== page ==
It took me until approximately 2007 to be introduced to Swiss Steak by my husband’s family. Swiss steak is a method of slow-cooking a relatively tough cut of beef, such as a round steak. The meat is browned, and then braised in a tomato sauce.
I had never heard of Swiss Steak until after I met my husband. Turns out it isn’t even Swiss! According to Wikipedia, “In England, Swiss Steak is also called ‘smothered steak’. The dish does not stem from Switzerland, as the name suggests, but from the technique of tenderizing by pounding or rolling called ‘swissing’.”
According to The American Century Cookbook, recipes first starting showing up for Swiss steak in the 1930s. I guess the joke is on me for missing out on such a yummy meal for most of my life!
My recipe for Swiss Steak is derived from my mother-in-law’s recipe that she got with her electric frying pan back in the 1990s. I, of course, don’t have a handy dandy electric frying pan, so I had to come up with a way to make Swiss Steak in the oven, and also I had to be sure to make it taste exactly the same as my mother-in-law’s. Did I mention this is my husband’s favorite meal in the entire world? So, no pressure.
I’ve seen many Swiss Steak recipes that use green bell peppers, but my mother-in-law doesn’t. In fact, she uses extra celery instead.
My husband is particular about the amount of browning of the steak. He likes it right on the verge of being burned. Last time I made it, I didn’t burn it enough for his taste. Definitely the first time I’ve ever received that complaint!
To make my mother-in-law’s Swiss Steak, I start with a couple pounds of Cubed Steak. I dredge each steak in 1/3 cup of Gluten Free flour. Then I use a meat mallet and pound the flour into the steak, so the steak absorbs it.
Go ahead and preheat your oven to 325ºF.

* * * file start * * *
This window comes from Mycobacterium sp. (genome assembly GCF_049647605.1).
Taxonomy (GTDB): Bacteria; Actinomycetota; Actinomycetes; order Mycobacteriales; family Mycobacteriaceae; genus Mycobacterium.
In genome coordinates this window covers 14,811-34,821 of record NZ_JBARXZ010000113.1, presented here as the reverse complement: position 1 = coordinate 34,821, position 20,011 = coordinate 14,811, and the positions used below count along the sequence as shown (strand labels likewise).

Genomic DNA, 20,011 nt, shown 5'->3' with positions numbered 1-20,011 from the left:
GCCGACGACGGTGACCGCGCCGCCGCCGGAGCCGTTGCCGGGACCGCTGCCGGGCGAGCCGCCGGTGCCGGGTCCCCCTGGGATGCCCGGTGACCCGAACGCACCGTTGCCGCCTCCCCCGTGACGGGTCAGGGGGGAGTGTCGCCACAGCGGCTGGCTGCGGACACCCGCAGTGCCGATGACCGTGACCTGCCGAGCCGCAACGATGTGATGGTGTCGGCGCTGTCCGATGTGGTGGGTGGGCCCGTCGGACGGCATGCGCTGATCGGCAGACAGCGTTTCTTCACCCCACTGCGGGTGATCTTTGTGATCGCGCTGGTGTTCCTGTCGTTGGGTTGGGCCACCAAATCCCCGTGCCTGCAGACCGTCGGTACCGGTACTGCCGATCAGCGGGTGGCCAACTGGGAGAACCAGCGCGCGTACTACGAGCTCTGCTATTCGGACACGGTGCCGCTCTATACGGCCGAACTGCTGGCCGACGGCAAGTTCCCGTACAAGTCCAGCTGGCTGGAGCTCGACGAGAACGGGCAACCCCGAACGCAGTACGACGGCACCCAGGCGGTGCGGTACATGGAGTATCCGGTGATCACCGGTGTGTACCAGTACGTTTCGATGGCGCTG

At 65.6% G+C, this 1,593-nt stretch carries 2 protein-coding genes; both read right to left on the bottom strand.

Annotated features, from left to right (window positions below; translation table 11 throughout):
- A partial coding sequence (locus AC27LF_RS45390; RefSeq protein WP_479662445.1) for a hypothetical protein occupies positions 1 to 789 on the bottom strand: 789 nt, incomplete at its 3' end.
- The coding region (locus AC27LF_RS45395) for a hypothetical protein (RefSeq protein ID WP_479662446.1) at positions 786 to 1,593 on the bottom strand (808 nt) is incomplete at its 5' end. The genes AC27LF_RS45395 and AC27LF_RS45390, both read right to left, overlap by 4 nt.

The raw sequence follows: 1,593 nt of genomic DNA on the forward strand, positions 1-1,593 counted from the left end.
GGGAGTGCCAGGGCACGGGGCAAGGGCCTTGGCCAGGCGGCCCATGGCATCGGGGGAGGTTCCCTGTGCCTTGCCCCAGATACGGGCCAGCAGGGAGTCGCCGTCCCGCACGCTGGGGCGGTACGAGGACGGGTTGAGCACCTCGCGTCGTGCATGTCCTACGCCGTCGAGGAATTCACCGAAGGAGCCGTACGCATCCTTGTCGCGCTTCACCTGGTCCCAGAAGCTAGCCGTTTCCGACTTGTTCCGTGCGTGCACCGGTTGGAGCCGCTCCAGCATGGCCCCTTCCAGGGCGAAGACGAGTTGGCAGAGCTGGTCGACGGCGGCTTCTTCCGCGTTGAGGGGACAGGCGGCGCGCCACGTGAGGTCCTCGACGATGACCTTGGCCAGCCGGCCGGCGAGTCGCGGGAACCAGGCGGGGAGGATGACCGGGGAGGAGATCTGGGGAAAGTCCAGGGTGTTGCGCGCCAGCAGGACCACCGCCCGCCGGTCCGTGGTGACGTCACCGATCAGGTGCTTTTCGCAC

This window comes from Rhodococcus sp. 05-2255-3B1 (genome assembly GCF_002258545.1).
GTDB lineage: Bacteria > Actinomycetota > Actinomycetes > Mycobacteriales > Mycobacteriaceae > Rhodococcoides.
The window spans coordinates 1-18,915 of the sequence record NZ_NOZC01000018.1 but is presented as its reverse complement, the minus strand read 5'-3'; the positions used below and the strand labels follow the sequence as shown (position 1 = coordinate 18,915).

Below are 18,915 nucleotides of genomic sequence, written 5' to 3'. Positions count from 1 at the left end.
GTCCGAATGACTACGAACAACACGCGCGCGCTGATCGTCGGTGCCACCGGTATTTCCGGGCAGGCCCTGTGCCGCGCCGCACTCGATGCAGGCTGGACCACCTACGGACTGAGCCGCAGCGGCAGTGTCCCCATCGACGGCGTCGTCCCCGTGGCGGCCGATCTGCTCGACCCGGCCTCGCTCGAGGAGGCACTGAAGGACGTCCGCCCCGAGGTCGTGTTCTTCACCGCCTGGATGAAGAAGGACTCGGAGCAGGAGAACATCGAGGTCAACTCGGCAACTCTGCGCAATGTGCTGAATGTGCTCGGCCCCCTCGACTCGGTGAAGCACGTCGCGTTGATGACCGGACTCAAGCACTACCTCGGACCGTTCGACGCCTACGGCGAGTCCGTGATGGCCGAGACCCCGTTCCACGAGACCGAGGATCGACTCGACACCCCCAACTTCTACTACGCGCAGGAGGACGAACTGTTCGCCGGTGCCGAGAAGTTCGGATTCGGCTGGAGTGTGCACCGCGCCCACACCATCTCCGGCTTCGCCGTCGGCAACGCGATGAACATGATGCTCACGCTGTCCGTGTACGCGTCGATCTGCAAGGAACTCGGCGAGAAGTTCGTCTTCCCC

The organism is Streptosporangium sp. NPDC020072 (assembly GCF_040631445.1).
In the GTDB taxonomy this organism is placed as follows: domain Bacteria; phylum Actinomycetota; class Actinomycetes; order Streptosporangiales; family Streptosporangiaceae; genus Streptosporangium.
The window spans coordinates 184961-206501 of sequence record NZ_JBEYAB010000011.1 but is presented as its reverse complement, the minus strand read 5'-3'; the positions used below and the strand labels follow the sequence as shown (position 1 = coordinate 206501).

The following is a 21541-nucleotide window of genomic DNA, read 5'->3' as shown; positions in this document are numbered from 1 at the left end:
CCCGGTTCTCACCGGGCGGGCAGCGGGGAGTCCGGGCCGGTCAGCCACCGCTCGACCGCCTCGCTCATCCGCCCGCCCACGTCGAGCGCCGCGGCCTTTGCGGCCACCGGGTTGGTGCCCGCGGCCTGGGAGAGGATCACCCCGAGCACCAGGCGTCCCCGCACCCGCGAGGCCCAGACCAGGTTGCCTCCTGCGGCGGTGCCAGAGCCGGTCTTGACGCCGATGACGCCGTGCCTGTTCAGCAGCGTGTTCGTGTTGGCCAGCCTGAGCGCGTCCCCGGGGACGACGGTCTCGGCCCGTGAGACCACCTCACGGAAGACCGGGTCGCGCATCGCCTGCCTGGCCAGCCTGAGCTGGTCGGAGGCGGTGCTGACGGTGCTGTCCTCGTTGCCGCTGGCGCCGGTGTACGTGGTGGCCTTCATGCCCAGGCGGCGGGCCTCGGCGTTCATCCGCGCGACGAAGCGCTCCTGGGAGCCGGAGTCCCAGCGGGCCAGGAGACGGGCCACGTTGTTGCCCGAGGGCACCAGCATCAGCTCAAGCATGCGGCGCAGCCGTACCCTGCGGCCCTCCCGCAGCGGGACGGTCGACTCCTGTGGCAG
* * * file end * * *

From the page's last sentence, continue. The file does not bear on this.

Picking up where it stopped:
In a cast iron skillet over medium-high heat, I saute 2 sliced onions and 4 dices celery stalks in 2 tablespoons of coconut oil. When they’re softened, I set them aside.
Next I raise the heat to high, add 2 more tablespoons of coconut oil, and brown my cubed steaks (thoroughly, for my husband’s preference). I cooked my steaks for 5-10 minutes on each side, and I did it in 2 batches so I didn’t overcrowd my skillet. When they were done, I put them in a 9×13 casserole dish.
Once all the steaks were done, I put my onion and celery back in the skillet, along with the 1 1/2 cups of canned tomatoes (with liquid) and 1 minced garlic clove. I let this cook just for a moment, and I use a wooden spoon to scrape the bottom of the pan to release any stuck-on beefy bits into my sauce.
The last thing I do is pour the vegetable mixture over the steaks in the casserole dish and cover it up tightly with aluminum foil, then bake it for about 1 1/2 hours.
I serve my Swiss Steak smothered with the vegetables over a bed of rice.
Gluten Free Swiss Steak
- 1 1/2-3 pounds cubed steak
- 1/3 cup Gluten Free flour
- 2 onions, peeled and sliced
- 4 tablespoons coconut oil
- 1 1/2 teaspoon salt
- 1/8 teaspoon pepper
- 1 clove garlic, peeled and minced
- 4 stalks celery, diced
- 1 1/2 cups canned tomatoes with liquid
Preheat oven to 325ºF. Heat cast iron skillet on stove top over medium-high heat.
Dredge steaks in flour, and use a meat mallet to pound the flour into the steak. Set aside.
Add 2 tablespoons of coconut oil to the cast iron skillet to melt. Add onions and celery to skillet and saute, then remove from skillet and set aside.
Turn stove up to high heat and add the last 2 tablespoons of coconut oil to melt. Add steak to brown very well (about 5-10 minutes on each side). Sprinkle with salt and pepper, and set aside in a 9×13 casserole dish.
Return onions and celery to the skillet, along with canned tomatoes and garlic. Stir to combine and scrape all the steak bits from the bottom of the skillet. Pour vegetable mixture over steaks in the casserole dish, cover tightly with aluminum foil. Bake for 1 1/2 hours, or until meat is tender.